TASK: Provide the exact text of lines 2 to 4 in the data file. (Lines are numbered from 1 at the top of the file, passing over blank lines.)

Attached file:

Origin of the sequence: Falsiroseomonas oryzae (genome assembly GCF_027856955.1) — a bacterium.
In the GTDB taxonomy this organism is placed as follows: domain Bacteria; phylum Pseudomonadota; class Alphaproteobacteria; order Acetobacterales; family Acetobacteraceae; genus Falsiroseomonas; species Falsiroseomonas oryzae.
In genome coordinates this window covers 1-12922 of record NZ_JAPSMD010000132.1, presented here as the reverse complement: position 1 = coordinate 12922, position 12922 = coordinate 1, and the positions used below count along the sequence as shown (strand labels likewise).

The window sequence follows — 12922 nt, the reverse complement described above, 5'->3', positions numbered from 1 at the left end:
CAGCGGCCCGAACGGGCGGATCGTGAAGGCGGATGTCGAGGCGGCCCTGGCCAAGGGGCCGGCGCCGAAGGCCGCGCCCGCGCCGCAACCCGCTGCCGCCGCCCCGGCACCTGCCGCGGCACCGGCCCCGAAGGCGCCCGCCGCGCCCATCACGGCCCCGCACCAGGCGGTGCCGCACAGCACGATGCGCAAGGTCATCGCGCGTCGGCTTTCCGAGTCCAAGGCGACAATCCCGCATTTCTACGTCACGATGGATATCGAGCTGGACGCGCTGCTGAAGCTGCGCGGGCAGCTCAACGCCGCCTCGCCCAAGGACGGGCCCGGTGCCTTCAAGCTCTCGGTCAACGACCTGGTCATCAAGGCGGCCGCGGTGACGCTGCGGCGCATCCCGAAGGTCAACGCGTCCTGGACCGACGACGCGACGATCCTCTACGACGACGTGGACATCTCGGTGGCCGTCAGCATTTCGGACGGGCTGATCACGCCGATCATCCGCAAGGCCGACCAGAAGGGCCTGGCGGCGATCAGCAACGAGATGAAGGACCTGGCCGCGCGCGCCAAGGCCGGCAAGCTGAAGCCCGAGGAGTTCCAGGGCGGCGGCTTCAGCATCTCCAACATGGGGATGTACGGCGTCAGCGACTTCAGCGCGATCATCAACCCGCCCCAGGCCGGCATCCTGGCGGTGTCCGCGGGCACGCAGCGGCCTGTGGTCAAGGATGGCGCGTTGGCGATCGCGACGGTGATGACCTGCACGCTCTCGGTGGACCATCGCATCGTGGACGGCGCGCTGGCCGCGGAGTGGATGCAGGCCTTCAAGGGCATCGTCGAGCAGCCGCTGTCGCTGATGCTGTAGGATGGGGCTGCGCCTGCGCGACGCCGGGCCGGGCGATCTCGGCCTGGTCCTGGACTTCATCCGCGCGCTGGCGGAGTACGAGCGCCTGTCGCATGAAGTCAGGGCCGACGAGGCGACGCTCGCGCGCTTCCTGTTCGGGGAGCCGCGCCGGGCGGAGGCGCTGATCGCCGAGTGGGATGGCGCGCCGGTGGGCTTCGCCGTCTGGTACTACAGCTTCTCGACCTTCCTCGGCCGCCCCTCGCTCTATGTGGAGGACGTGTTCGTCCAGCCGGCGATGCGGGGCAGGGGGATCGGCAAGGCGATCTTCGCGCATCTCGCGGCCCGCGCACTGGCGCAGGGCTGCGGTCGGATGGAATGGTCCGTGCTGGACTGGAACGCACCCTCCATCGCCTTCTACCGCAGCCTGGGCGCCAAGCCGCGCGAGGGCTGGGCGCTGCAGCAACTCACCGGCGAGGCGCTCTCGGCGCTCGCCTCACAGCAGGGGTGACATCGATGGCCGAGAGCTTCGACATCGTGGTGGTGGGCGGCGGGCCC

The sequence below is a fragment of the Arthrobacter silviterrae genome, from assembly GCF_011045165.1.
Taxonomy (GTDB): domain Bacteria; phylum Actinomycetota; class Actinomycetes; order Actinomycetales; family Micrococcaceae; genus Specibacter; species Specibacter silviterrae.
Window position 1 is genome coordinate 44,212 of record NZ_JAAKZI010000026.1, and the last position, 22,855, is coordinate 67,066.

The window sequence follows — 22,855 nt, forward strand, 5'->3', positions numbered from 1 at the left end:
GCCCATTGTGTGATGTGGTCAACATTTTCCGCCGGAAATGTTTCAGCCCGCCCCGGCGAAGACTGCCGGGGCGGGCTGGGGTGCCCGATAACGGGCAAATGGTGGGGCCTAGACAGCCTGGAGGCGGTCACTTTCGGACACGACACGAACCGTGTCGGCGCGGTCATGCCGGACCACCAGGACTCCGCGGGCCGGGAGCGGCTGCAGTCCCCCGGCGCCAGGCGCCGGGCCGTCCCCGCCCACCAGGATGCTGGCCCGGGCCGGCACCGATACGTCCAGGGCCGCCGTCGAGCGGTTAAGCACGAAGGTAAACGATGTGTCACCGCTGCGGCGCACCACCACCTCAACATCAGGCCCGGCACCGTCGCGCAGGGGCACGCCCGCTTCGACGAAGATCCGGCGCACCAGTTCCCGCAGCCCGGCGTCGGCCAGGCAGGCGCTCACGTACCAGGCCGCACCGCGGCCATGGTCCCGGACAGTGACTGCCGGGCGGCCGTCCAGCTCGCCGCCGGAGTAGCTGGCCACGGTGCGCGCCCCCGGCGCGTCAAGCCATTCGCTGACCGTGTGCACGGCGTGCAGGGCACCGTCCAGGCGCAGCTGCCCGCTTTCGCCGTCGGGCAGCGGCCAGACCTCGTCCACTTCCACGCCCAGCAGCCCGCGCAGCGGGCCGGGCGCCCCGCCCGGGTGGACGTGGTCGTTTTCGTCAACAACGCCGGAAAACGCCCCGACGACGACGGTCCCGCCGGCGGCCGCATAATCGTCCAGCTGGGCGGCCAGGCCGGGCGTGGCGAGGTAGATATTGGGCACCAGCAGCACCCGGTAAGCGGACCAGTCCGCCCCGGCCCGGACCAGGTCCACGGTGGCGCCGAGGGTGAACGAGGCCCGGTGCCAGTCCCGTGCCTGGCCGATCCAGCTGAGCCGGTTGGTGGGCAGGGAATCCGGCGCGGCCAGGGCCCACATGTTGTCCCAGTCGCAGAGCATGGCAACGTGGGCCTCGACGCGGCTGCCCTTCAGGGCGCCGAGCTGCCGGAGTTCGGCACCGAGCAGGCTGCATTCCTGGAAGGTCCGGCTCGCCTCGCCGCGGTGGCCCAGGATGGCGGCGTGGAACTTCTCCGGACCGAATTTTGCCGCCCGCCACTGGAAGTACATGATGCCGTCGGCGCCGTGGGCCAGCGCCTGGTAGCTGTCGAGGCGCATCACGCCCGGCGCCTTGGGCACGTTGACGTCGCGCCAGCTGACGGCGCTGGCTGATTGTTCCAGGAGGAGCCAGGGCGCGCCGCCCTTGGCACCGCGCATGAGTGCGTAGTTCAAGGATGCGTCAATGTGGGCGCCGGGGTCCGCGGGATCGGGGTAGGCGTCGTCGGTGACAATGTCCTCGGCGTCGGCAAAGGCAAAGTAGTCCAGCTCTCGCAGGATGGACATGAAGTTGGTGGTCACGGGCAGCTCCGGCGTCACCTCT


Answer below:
In the GTDB taxonomy this organism is placed as follows: domain Bacteria; phylum Pseudomonadota; class Alphaproteobacteria; order Acetobacterales; family Acetobacteraceae; genus Falsiroseomonas; species Falsiroseomonas oryzae.
In genome coordinates this window covers 1-12922 of record NZ_JAPSMD010000132.1, presented here as the reverse complement: position 1 = coordinate 12922, position 12922 = coordinate 1, and the positions used below count along the sequence as shown (strand labels likewise).

The window sequence follows — 12922 nt, the reverse complement described above, 5'->3', positions numbered from 1 at the left end: